While you might be tempted to spray your bicycle off using a garden hose, that's not necessary unless your bike has an inordinate amount of mud caked on it. Usually, just wiping your bike down once a week or once a month -- depending on how often you ride -- is enough to maintain it. For the parts that get gummy from grease and oil, isopropyl alcohol is a useful solvent that will clean away the sticky mess almost effortlessly.
Dampen about a quarter of a cloth rag with alcohol.
Wipe down the brake pads of your bike with the alcohol-dampened cloth, removing all the dirt and residue that has built up.
Use a clean rag and more alcohol to clean the rotors. Wipe off the outer surface, then cover your finger with a damp section of the cloth and use it to poke in between the spokes and clean the grime from around the inner part of the rotors.
Dip an old toothbrush in isopropyl alcohol and use it to scrub your bike chain clean when it becomes encrusted with oil and dirt. Thoroughly lubricate the chain again with bike oil after cleaning it with alcohol.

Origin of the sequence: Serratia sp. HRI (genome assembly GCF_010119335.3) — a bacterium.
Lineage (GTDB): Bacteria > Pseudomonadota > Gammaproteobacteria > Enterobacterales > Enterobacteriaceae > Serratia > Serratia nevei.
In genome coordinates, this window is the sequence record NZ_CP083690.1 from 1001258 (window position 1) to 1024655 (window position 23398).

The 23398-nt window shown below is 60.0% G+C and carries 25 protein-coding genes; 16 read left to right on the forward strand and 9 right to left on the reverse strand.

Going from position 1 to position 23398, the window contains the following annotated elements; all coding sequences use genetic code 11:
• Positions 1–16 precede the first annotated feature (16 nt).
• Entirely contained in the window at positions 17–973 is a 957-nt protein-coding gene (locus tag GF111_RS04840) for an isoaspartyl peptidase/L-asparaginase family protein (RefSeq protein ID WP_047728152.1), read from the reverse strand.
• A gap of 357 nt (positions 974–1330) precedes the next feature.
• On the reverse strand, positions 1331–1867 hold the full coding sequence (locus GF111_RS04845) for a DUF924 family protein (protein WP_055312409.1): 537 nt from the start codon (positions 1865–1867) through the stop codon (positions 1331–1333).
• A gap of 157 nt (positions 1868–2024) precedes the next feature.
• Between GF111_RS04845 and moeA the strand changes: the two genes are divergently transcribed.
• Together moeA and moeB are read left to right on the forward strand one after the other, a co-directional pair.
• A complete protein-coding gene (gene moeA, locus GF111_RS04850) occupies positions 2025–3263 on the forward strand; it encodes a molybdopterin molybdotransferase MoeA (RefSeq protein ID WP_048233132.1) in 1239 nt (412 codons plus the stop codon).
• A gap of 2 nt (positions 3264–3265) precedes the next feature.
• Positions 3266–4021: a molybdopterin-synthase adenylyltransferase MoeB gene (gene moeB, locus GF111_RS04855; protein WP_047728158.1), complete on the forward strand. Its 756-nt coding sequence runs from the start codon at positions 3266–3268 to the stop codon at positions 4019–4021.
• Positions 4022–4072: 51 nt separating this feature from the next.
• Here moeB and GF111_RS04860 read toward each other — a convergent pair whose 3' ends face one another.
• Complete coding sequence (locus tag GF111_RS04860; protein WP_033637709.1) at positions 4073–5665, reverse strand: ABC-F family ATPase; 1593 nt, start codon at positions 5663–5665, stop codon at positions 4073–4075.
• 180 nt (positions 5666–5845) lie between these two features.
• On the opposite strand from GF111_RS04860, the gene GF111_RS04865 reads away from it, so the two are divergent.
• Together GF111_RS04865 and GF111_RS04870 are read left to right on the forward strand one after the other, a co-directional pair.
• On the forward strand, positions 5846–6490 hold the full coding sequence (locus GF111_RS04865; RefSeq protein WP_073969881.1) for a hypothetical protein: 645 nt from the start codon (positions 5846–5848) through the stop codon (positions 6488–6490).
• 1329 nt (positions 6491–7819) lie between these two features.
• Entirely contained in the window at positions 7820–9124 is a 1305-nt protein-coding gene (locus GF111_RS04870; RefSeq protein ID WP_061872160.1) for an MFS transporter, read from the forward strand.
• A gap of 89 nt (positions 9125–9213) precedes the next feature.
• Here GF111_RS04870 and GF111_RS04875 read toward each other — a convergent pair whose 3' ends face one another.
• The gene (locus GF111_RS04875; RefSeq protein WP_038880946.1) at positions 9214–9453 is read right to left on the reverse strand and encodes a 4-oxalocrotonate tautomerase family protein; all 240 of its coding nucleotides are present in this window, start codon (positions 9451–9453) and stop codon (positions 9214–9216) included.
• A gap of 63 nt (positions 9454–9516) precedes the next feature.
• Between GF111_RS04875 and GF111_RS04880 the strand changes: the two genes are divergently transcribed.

Remove the disk brake pads if they become contaminated with oil and soak them in isopropyl alcohol. You don't need to submerge them and leave them sitting in the alcohol; simply pour on the alcohol to saturate them. Allow the brake pads to dry for about five minutes, then lightly scuff them with sandpaper before replacing them on the caliper.
Wipe off the rims of your bike using the alcohol and another clean rag.
Depending on how grimy and gummed up your bike is, you may need to reapply alcohol to the rags as you work to remove all dirt and residue.
In his 2010 book "The Bicycling Guide to Complete Bicycle Maintenance and Repair," Todd Downs advised readers that an emery cloth is an effective alternative to sandpaper for scuffing your disk brakes after soaking them with isopropyl alcohol. Downs also recommends laying the sandpaper or emery cloth flat on a workbench and gently grazing the pads over it for the best results.